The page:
For many customers, the financial industry is one fraught with terms and conditions, confusing products and fee structures that are unclear. In an effort to protect consumers, the concept of Fair Treatment has risen over the past decade. This practice intends to improve market practices in the industry in a way that ensures that bank customers are treated more fairly than in the past.
Many countries have adopted Treating Customers Fairly (TCF) which is an outcomes-based regulatory approach designed to ensure that regulated financial institutions deliver set out fairness outcomes for their customers (to read more about the detail of TCF, click here). The adoption of TCF requires organisations to embed its ethos into their very culture and drive its principles from the very highest level.
While TCF compliance has indeed been broadly adopted, proving that customers feel fairly treated remains challenging. TCF evidence requires independent, statistically sound measurement, which is more often than not achieved through a Voice of the Customer programme, that amongst others, asks if a customer felt fairly treated during a transaction with the bank. It is important to note that fair treatment does not equate to customer satisfaction. A satisfied customer may well have been treated unfairly and not know it.
A VOC programme must uncover more than customer satisfaction
To this end, in pursuit of understanding fair treatment, any VOC programme must uncover more than customer satisfaction. Questions that, for example, ask a customer to rate the process, the information and advice shared or product explanation during a sale can be used to determine the fairness of a transaction.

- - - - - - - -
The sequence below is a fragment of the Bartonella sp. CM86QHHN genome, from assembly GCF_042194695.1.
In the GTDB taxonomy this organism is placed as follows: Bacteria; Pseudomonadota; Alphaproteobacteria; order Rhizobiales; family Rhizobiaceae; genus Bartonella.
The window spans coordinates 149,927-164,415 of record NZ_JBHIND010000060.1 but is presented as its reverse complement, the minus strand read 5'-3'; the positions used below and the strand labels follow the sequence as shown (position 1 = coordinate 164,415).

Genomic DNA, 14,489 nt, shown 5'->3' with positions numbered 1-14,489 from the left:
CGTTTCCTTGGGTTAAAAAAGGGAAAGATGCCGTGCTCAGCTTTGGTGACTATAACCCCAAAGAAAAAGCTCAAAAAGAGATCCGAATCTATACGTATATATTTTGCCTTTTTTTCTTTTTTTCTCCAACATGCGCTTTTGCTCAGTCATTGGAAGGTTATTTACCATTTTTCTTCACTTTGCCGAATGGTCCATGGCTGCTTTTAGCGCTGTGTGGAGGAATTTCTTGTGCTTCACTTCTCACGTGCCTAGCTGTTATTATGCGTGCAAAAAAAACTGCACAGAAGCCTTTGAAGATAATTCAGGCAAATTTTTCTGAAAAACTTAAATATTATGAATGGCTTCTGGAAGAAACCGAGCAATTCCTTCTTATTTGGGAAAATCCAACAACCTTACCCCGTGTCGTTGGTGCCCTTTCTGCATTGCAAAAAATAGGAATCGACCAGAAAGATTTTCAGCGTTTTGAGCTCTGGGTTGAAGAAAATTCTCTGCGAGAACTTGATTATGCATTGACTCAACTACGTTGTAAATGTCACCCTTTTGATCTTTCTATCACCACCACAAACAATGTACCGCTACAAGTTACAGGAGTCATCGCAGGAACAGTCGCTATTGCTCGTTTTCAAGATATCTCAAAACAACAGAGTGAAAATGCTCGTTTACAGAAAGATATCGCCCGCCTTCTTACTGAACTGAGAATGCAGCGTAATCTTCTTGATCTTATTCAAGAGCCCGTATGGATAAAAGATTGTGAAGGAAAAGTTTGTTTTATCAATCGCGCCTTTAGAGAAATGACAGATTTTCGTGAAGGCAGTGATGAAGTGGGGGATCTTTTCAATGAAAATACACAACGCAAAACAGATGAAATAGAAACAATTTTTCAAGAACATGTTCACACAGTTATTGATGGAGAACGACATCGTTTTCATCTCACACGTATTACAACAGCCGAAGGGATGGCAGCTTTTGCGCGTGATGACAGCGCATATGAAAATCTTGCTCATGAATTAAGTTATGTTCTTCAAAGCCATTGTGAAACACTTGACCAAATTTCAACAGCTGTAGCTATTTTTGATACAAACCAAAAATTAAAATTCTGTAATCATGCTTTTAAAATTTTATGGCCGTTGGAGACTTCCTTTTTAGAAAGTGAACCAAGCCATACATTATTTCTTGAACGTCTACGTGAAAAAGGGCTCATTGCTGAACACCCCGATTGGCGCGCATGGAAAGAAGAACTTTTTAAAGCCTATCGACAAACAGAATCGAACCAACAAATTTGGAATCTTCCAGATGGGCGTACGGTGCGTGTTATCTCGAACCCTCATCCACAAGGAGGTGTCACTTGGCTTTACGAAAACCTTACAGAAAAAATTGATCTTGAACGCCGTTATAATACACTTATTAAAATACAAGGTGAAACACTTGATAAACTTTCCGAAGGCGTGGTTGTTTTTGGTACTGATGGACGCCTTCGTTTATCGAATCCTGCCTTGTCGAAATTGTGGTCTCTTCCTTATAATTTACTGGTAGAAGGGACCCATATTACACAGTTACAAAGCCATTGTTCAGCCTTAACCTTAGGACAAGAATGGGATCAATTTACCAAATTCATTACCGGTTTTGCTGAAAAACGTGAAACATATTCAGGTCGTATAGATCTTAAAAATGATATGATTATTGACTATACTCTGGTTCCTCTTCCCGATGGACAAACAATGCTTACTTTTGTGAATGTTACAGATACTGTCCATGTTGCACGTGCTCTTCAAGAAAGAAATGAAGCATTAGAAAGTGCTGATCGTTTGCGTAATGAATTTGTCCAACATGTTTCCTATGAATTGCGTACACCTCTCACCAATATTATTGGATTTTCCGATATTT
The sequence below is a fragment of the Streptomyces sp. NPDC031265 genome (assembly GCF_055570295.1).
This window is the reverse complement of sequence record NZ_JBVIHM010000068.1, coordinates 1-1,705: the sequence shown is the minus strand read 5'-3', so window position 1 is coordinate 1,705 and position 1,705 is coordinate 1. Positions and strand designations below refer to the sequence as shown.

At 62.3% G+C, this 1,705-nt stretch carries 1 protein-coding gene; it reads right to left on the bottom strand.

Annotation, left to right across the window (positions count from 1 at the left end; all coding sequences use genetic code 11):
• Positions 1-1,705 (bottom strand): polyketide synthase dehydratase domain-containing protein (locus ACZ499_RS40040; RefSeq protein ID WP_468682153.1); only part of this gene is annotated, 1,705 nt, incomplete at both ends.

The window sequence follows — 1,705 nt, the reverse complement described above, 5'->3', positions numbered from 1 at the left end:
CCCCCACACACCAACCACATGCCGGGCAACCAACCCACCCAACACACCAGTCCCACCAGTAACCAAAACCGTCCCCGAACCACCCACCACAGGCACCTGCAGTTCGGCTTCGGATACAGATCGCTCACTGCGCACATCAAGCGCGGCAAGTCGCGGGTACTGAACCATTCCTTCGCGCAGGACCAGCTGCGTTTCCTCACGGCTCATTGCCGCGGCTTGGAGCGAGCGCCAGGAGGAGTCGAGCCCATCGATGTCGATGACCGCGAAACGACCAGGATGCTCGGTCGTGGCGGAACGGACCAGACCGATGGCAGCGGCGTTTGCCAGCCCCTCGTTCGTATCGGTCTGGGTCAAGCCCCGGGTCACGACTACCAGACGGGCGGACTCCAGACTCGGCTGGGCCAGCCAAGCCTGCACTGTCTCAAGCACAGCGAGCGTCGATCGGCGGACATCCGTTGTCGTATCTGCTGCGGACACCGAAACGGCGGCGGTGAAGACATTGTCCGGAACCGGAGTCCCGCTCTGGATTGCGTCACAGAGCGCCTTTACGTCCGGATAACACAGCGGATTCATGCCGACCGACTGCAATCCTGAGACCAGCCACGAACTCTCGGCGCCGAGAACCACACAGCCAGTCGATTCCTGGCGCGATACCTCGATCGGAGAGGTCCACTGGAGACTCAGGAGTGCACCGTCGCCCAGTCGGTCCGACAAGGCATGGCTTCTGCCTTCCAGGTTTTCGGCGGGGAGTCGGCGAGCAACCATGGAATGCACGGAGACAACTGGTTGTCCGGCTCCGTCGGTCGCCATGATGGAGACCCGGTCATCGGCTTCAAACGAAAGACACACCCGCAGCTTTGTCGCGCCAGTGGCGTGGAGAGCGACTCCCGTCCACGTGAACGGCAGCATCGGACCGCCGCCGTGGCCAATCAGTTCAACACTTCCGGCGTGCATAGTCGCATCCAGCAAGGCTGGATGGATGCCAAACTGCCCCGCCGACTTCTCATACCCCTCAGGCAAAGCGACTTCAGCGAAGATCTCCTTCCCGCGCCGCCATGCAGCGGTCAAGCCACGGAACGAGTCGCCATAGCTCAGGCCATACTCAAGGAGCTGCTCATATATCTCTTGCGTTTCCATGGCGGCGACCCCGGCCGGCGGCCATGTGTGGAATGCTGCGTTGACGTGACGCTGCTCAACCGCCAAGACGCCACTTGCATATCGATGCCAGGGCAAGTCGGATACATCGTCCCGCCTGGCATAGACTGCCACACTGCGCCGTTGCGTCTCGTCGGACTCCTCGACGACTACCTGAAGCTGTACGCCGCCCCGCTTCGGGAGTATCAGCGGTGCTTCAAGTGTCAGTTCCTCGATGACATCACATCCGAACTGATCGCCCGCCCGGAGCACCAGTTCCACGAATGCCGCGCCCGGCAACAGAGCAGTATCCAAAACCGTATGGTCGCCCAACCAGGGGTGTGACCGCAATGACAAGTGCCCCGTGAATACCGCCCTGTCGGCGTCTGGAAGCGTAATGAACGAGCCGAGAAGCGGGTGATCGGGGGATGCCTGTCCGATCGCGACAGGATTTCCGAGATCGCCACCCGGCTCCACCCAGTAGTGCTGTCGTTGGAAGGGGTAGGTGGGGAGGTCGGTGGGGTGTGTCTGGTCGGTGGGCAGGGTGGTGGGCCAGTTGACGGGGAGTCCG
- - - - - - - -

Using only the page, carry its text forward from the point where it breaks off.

It is furthermore advisable to ensure that all six TCF outcomes are measured periodically, and even more critical that these factors are understood from the perspective of a customer. For example, Outcome 5 refers to “Product Performance Expectations” which requires that a customer is provided with products that function in the manner that was sold to them and that they receive the support service that they were led to expect. A customer’s perception of this fairness outcome can only be determined after they have either received the product or utilised the service for a period of time and thus a post-sales survey in an ineffective measure of this outcome. More useful would be, for example, a lifetime survey, which is initiated at a set time post-sale or triggered by a post-sale activity, such as, first debit order.
The intention of TCF is not to create onerous expectations on financial institutions, but rather to aid consumers in receiving products and services that genuinely benefit them. The best way to understand how a customer feels is to listen directly to what they have said. The Voice of the Customer will provide insights into opportunities to improve product and service across the board and a clear insight into the fairness of treatment delivered by the organisation.
Download our banking case study to learn more about how we can help the financial industry through VOC.